The southpaw went for the finish, but smoother his work somewhat and to his credit the away fighter was throwing some big hail mary’s from the back of the arena to try and relieve the pressure.
The fight followed a similar pattern for the next five minutes. Takacs was hurt on three more occasions and a lack of experience against journeymen opposition was all that stopped the entertaining home fighter from recording a first stoppage win. In the end, both he and his sizable support celebrated a 40-37 points win.
Within five seconds of Rohan Date‘s [4(3)-0] fight with Cork-based South African Jade Karam it was clear the card’s fourth fight wasn’t going to see the final bell.
The Dubai-based Waterford man’s ‘Ready or Not’ ring walk ultimately lasted almost 10 times the duration of his fight.
Karam, who was game against Belfast’s Last Man Standing hopeful Alfredo Meli over six rounds, was hurt with a left hand while the chime of the bell to start the fight was fading to silence and he never recovered.
Date pounced and within 26 seconds was confirmed the winner cementing his reputation as a puncher to watch out for and raising the roof in the WIT Arena in the process.
That atmosphere didn’t drop despite a break in proceedings and the fact a Kildare man was next to grace the ring.
The headbanded Eric Donovan [7(4)-0] came to the ring with boxing royalty in the form of Kenneth Egan and Gerry Storey in his corner as he took a break from headlining at the National Stadium.
The European title hopeful wasn’t long about showing his class and pedigree. There was timing, precision and skill that Ignac Kassai couldn’t live with. There were also signs that Lilywhite Lightening was using the fight to try an add some controlled aggression to his game.
A perfectly timed left tot he temple saw his opponent wobble to the canvas in the first and a beautiful uppercut from Donovan led to him applying the finish in the second.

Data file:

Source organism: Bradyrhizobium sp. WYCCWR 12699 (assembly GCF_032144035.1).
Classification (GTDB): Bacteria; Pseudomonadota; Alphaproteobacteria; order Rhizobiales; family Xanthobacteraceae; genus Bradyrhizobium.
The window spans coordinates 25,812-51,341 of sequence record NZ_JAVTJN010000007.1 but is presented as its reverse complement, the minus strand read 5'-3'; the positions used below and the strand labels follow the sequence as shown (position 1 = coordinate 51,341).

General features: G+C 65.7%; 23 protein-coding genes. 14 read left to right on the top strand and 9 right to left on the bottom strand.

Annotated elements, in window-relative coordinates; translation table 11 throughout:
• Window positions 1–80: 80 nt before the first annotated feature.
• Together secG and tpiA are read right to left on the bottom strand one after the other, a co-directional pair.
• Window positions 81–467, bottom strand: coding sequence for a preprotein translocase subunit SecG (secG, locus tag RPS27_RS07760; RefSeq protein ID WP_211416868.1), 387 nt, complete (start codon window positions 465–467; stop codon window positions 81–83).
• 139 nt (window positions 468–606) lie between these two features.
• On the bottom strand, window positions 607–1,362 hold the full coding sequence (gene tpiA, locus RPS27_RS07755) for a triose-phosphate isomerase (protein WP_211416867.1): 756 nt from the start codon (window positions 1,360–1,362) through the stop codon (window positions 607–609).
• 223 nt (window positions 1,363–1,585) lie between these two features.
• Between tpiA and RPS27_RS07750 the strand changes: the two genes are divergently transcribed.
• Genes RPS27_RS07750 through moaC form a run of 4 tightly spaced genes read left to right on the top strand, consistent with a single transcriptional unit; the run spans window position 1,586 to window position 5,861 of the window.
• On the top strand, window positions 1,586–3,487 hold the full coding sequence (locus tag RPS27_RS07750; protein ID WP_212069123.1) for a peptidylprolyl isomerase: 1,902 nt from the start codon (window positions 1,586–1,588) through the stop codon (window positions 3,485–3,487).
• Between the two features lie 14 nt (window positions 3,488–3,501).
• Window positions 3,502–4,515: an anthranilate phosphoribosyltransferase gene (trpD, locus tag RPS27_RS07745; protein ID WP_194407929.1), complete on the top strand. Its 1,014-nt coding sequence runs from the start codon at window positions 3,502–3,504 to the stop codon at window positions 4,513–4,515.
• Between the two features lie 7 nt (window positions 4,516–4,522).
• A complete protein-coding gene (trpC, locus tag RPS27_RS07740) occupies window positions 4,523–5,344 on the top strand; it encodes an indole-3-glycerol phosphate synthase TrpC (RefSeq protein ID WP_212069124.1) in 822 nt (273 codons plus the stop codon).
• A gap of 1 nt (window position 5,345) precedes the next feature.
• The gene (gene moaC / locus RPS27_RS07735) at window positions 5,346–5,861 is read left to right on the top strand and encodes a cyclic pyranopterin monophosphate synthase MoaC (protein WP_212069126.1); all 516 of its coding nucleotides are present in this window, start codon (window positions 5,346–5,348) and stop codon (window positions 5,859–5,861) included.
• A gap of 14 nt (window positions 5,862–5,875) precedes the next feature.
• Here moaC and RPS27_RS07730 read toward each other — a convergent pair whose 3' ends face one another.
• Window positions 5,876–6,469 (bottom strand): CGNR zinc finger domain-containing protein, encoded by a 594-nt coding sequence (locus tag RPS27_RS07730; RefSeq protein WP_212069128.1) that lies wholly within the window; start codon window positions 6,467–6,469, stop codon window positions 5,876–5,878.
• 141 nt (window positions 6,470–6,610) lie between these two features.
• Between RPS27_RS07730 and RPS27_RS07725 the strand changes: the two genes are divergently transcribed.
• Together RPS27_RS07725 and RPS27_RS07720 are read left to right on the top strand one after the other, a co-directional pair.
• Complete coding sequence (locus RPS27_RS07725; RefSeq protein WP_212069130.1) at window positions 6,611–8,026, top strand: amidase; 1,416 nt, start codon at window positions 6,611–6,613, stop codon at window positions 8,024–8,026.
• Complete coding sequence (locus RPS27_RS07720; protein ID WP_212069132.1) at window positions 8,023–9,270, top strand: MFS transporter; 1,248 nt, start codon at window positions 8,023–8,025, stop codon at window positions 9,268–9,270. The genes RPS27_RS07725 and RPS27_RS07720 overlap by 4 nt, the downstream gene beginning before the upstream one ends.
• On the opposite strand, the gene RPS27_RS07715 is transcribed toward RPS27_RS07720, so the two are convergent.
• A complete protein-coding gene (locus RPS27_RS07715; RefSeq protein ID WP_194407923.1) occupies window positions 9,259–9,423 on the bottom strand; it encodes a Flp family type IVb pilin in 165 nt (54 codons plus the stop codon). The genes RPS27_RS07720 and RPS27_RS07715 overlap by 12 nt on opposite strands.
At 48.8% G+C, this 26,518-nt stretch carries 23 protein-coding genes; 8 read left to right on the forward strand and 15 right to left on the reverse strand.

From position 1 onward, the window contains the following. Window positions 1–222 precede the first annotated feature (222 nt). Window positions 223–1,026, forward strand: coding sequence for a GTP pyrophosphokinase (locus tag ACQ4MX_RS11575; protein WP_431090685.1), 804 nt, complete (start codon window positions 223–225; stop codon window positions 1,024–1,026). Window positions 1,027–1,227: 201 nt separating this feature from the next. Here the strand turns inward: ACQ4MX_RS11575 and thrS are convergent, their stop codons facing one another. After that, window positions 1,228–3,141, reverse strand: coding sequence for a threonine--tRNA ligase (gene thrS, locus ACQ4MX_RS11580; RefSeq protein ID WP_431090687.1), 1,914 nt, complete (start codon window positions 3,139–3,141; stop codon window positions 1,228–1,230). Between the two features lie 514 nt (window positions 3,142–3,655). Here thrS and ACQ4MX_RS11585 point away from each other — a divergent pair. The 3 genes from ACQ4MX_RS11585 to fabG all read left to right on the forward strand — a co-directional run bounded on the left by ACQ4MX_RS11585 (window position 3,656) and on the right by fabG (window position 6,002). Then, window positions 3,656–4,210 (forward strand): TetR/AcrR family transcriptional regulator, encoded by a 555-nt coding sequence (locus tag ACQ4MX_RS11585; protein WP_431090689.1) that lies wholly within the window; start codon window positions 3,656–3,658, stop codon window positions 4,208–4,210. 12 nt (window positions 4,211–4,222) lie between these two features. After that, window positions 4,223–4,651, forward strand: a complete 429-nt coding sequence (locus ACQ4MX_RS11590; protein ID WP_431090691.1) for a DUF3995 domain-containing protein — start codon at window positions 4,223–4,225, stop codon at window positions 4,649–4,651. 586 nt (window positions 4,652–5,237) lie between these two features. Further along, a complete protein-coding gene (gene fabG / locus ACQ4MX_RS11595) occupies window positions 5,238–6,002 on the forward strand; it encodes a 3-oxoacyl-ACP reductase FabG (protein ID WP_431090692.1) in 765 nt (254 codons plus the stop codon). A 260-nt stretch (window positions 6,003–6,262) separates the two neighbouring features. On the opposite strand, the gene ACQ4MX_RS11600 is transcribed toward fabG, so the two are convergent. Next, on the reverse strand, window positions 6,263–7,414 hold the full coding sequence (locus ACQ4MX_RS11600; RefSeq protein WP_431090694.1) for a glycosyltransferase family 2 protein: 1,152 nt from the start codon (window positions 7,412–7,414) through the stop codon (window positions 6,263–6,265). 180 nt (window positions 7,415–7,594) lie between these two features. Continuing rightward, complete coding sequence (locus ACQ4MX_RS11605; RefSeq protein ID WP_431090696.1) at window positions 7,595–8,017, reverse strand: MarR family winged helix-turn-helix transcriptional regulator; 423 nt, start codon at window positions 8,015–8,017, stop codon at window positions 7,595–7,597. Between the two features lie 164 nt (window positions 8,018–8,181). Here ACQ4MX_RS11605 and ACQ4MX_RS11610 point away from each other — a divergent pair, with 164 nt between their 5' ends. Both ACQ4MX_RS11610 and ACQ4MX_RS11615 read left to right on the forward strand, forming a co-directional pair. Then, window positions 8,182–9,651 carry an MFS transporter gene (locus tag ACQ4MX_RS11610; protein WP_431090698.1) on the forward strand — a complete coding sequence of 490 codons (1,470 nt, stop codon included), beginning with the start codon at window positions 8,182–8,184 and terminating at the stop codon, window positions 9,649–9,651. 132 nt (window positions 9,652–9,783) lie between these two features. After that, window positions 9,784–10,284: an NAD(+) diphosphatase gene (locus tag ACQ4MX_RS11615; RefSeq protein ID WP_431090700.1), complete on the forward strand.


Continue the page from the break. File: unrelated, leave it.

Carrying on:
Another fighter with amateur pedigree and another brilliant uppercut registered a quickfire win on the card when Mike Perez [23(15)-3(1)-1] entered the fray.
The World-level cruiserweight returned after exiting the World Boxing Super Series to Mairis Briedis and showed his power and class in the brief time he was in the ring.
Pablo Matias Magrini came to the ring with 15 knockouts from 19 wins on his record, but wasn’t able for the Cork-Cuban and was never getting off the canvas after Perez ended an attack with a big right.
Before Perez graced the Ring Kings ring light heavyweight Barry Barnes [1(0)-0] was registering a debut win.
The local fighter was handed a tough start with the game Przemyslaw Binienda manning the away corner. It was quite a baptism of fire for a fighter who hadn’t fought competitively for over a year, and was certainly a learning four rounder.
Barnes looked impressive in the first round, the left hook his preferred weapon of choice. However, after going for an early finish the local puncher allowed the tough away fighter to work his way back into the fight and was in contention going into the fourth.
Barnes continued to walk his foe onto left hands in the last and after two warnings a point deduction for his foe helped him secure a 38-37 win in front of an atmosphere usually reserved for debuting Olympians rather than Intermediate champions.
The noise was cranked up further when Craig McCarthy got in the ring. The local hero was patient throughout, but the excitement levels didn’t dip once.
Every well-timed shot in a technical battle was roared on with vigour as Built 2 Last ended proceedings on a high.
McCarthy stalked Bulgarian Teodor Lozanov over the first two rounds, but was patient and landed some timely left hands en route to winning the rounds.
A nice reactionary right hook showed what the super middleweight can do against more adventurous foes in the third.
Steve Collins Jr, who was manning the corner as Steven O’Rourke was down at the National Elite semi-finals with Tony Browne, was happy enough with B2L’s approach, but asked for the fighter to not just to rely on single shots going into the fourth.
Lozanov and a tendency to switch stance made that difficult, but McCarthy still took the round.
The fifth was the away fighters best round, he countered well and managed to land the straight right on more than once occasion.
The sixth saw the chess match resume and despite a scare when the 57-58 score was read out McCarthy was deservedly confirmed the winner.
Photo Credit: Ricardo Guglielminotti – The Fighting Irish (@ThefIrish)